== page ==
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Avon High School football player survives stroke

More than 795,000 people suffer from strokes every year, but a very small percentage of those affected are teenagers.

AVON, Ohio — It's a Friday night and the Avon Eagles are ready to battle against their rivals, the Avon Lake Shoremen.

But this game, in the last week of August, is unlike any other for both teams. Among them, is a player who defeated odds so great, the celebration at the end of the match has to be survival.

We're talking about 16-year-old Jake Burdick, a tough offensive tackle for the Eagles. Now, he's also a stroke survivor.

“When his mom texted me with the news that he had had a stroke, obviously, I remember how that affected me," Eagles Head Coach, Mike Elder, said while holding back tears.

A few weeks ago, Jake was at a mom and son bowling gathering for Avon Football at the Main Event in Avon. But the event quickly went from fun to frightening in an instant.

“My legs felt really heavy, and I felt like I was going to pass out," Jake recalled.

Jake went up for his turn, when suddenly, his left eye went dark. His mother, Lisa Burdick, relied on her training as a critical care nurse as she rushed to his side.

"I sat him down. I actually put his head between his legs. At first, I thought he maybe just needed some air," Lisa said.

The air didn't slow down Jake's symptoms, and they started growing by the minute.

"By the time the manager got there, he couldn’t feel his left side," Lisa said.

Lisa kept switching back and forth between mom and nurse until the ambulance arrived and raced off with her boy. That's when, she says, she fell apart.

“It was the worst thing…I’m going to try not to cry," Lisa tearfully remembered.

Jake's dad, Dan Burdick, raced to his son after receiving an urgent call.

“As I’m going, I pass the squad coming on the freeway. So I'm going as fast as I could go through traffic," Dan said. “When Jake saw me, he kind of broke down a little bit … it was hard.”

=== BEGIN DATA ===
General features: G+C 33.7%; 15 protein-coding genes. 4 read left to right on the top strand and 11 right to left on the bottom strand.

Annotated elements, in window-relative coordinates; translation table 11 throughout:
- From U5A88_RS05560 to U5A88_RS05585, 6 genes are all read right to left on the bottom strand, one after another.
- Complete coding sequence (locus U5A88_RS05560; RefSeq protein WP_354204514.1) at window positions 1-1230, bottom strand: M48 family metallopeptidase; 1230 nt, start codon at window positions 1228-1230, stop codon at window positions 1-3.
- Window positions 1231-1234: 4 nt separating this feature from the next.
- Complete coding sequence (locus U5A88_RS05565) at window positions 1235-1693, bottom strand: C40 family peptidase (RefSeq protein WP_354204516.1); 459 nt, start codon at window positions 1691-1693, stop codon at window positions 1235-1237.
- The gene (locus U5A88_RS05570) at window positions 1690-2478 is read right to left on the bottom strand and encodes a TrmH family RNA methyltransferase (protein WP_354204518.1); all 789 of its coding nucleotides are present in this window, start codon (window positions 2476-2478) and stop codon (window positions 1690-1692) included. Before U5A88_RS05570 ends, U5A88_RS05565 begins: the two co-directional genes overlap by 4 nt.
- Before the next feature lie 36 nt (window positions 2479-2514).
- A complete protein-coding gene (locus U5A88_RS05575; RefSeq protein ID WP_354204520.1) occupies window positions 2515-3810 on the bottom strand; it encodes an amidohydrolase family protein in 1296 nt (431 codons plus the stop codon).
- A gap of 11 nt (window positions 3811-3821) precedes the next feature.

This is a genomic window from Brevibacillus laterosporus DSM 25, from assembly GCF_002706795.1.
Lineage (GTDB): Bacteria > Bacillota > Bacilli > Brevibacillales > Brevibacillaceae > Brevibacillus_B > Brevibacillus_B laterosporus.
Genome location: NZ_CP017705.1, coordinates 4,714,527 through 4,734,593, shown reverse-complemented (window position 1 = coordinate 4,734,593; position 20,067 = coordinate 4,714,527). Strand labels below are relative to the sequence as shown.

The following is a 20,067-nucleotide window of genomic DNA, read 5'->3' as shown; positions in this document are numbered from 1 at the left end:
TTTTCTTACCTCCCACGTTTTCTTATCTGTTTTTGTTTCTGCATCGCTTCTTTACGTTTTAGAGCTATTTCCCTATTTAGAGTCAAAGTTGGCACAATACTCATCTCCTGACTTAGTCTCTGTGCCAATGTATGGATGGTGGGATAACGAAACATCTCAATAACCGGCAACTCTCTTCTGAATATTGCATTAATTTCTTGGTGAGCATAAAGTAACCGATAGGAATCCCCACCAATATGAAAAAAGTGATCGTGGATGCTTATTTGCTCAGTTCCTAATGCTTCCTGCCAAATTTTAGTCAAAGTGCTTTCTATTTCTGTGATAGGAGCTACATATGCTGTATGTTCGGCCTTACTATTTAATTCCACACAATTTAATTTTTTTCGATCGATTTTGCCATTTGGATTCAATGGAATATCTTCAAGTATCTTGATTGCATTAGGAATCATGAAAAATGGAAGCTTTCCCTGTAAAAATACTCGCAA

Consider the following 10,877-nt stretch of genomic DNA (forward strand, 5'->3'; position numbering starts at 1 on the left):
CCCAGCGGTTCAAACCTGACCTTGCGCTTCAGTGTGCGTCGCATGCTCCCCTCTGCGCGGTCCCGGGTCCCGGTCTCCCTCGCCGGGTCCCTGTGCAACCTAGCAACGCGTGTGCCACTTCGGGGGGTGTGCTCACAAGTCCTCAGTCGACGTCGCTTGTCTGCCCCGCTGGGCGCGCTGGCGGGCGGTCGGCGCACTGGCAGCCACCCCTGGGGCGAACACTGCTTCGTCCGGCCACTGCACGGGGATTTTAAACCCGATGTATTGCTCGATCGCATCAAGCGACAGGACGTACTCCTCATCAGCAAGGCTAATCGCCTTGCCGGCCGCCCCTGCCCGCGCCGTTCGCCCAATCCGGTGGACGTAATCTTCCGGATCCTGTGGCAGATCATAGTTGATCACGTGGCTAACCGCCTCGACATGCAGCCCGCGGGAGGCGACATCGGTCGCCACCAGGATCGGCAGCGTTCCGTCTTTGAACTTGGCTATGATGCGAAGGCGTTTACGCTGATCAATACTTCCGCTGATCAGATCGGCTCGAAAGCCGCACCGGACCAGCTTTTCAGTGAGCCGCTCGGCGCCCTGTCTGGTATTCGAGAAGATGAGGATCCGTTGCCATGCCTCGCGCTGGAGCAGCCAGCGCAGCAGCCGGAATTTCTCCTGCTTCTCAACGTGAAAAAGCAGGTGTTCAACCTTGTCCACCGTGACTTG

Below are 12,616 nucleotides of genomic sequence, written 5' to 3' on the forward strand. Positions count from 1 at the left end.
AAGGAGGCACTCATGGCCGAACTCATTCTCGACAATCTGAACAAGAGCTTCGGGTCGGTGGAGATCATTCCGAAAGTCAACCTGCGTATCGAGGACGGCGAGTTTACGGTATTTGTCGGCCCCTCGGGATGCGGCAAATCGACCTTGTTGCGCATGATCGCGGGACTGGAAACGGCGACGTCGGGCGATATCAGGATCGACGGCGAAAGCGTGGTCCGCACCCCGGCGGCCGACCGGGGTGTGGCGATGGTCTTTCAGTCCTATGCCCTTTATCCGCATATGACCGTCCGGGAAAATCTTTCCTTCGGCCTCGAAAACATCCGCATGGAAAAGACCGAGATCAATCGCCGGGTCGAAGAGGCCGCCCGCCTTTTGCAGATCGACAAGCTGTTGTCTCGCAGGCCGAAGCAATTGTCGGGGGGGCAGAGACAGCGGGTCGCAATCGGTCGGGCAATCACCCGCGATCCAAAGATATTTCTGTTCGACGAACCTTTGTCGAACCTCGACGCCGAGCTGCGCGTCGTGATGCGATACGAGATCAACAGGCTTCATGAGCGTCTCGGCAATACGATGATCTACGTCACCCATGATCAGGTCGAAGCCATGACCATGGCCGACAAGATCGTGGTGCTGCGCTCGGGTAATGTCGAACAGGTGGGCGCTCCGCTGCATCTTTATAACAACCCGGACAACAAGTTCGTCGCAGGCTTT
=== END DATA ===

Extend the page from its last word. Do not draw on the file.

Doctors at first thought it was a complex migraine. After more tests, they delivered the startling diagnosis: At 16 years old, Jake had suffered a stroke.

“That’s when they did an MRI, and that’s when it revealed the blood clot, that was in my brain," Jake said. “I just kept telling myself, 'it will be over soon.'” 

The fear, however, for his parents, was not over. Doctors told them to prepare for the worst.

“You see all these hopes and dreams and goals for your child, just dwindling in front of your eyes," Lisa said.

“We always try to keep a positive attitude, but it’s horrible," Dan remembered.

After a few days, Jake finally had some movement.

“We both went in there, and he could actually raise his hand and do the thumbs up sign," Lisa told us. “Just seeing that progression, it was amazing.” 

Soon, Jake was standing, and eventually walking.

“It’s just a miracle," Lisa said.

The Burdick's say the community support was overwhelming. Calls, texts and visits from team members came flooding in after the incident.

Jake even received well wishes from an unlikely source: His competition.

“Avon Lake sent a card signed by all the football players," Jake said. 

Those who love Jake say the response isn't surprising considering all he gives each day.

“He’s an ultimate team player so it doesn’t’ surprise me that our community and our team rallied around him in his time of need," Coach Elder said.

“We wouldn’t ask for a better kid. His coaches, his teachers … everybody will tell you that," Dan said.

For his mom, there's no one like Jake.

“There’s something special about him," Lisa told us.

Jake won't take the field for the rest of the season. He's scheduled for heart surgery later this month to correct a defect he's had since he was born. Doctors still aren't sure if that's what caused the blood clot in his brain.

But as he proved just weeks ago, he's as resilient as they come. Football is forever a part of him, and the motivation for him to lace up next year.

Jake says with physical therapy and recovery, he's ready to take the field again.

“It’s a brotherhood that’s lasts forever…it’s just a bond we all have as players. It’s crazy," Jake said.

A bond that transcends both sides of the field.